A radical suggestion from the Local Government Association. But what would it look like?
This proposal came out of the blue for me – I didn’t see this one coming from the LGA. At its annual conference they set out a 10 point plan for England – the forgotten sister of devolution. The reason why this is issue rubs students from England up the wrong way is because of Labour’s catastrophic Higher Education Act 2004. Catastrophic because they used Scottish MPs to get the parliamentary majority needed to force the bill through Parliament bringing in top-up fees that only applied to England, and because that piece of legislation contained the power to raise those fees significantly through secondary legislation – something the Coalition took full advantage of in 2010.
Thus you have the principle of Scottish MPs being able to vote on laws that only affect England, but not vice-versa. In this case, anyone who went to university after top-up fees came in has been severely financially disadvantaged by what might have been tactically sound at the time, but a blow to the reputation of politics in general. That’s my take anyway. One simple question for senior Labour politicians is why students from England don’t have parity with their Scottish siblings.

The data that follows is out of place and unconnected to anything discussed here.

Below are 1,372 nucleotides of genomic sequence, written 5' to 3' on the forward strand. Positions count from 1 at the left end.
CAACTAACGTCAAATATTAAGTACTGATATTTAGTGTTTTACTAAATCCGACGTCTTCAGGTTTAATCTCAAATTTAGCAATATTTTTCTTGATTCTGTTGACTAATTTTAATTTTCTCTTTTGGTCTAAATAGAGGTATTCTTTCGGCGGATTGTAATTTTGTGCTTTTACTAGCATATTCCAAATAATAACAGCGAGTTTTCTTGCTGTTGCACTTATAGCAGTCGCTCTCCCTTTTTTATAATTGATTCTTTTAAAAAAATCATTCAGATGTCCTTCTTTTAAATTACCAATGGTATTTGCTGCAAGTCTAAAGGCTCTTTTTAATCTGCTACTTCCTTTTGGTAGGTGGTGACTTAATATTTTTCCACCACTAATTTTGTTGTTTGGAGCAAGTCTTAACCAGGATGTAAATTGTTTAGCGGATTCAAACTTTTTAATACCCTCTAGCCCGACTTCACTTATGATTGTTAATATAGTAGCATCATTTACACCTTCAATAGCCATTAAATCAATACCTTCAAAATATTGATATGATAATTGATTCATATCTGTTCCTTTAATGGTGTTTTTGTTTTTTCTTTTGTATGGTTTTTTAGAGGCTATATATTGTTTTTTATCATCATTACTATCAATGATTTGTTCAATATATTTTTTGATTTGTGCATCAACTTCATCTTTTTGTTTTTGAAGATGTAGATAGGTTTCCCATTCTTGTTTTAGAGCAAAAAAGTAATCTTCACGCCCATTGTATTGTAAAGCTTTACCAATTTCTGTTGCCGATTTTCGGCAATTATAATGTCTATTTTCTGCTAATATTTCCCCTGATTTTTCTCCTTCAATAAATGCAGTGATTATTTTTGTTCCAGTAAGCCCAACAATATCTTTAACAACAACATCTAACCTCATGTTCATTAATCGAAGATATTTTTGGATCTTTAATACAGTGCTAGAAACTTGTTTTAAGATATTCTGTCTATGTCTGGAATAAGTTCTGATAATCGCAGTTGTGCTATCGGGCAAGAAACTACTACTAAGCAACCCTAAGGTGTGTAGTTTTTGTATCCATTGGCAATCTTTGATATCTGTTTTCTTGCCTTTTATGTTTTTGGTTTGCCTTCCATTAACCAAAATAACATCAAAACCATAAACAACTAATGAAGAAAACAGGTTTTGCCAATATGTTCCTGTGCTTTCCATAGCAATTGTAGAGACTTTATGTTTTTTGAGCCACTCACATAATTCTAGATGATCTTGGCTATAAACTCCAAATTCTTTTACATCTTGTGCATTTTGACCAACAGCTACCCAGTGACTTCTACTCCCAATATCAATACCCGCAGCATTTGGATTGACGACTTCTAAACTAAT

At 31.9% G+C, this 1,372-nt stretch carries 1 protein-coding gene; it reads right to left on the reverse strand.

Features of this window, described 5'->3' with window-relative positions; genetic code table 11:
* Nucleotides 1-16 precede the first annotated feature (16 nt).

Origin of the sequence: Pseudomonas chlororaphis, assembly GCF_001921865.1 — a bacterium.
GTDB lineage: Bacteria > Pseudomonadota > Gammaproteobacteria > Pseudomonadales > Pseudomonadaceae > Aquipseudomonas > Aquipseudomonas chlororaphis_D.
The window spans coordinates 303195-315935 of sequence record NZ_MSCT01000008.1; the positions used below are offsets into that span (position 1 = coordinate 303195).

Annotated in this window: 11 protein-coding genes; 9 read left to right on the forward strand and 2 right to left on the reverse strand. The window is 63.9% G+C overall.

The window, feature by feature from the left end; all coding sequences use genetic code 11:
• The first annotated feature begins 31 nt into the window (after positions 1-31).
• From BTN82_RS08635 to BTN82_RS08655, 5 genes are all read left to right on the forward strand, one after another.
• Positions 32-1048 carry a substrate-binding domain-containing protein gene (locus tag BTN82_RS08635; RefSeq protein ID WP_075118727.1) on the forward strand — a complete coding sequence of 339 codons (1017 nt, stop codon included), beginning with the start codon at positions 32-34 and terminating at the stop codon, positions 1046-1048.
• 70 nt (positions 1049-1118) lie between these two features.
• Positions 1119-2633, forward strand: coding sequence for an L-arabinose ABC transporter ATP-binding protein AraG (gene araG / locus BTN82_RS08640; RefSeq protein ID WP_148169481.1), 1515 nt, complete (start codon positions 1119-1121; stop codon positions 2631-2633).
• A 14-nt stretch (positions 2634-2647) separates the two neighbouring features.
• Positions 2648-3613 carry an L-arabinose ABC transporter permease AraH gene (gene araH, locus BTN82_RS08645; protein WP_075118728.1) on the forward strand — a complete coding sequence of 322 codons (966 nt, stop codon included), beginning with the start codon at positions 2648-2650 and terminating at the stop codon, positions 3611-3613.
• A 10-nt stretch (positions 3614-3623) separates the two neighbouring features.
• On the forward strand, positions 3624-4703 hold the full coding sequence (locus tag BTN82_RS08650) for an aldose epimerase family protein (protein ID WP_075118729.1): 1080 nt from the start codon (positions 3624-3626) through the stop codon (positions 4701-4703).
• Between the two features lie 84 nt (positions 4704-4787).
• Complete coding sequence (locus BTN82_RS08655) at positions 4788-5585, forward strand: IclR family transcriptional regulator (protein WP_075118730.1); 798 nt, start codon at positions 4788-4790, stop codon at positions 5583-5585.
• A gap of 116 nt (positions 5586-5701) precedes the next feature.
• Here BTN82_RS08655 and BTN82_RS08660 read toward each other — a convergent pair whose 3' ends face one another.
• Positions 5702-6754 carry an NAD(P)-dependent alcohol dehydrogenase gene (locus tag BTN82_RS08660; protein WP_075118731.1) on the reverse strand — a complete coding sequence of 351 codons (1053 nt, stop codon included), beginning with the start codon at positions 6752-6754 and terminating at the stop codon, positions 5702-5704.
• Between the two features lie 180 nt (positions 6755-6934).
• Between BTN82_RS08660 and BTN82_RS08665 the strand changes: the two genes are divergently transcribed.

“But Poofles, that’s ancient history!”
Tell that to the people still paying off their tuition fee debts.
Anyway, the sore in the constitutional system still remains. Labour messed up constitutional reform and the Coalition haven’t been able to resolve it. It’s still a mess.
What about the LGA’s proposals?
The first thing to note is they are not proposing an English Parliament – or even a grand committee for England within Westminster containing only MPs from English constituencies. What they are proposing is something radically different: the merging of many departments of state that primarily serve England only, or England and Wales, with a much wider devolution of powers to cities and city regions.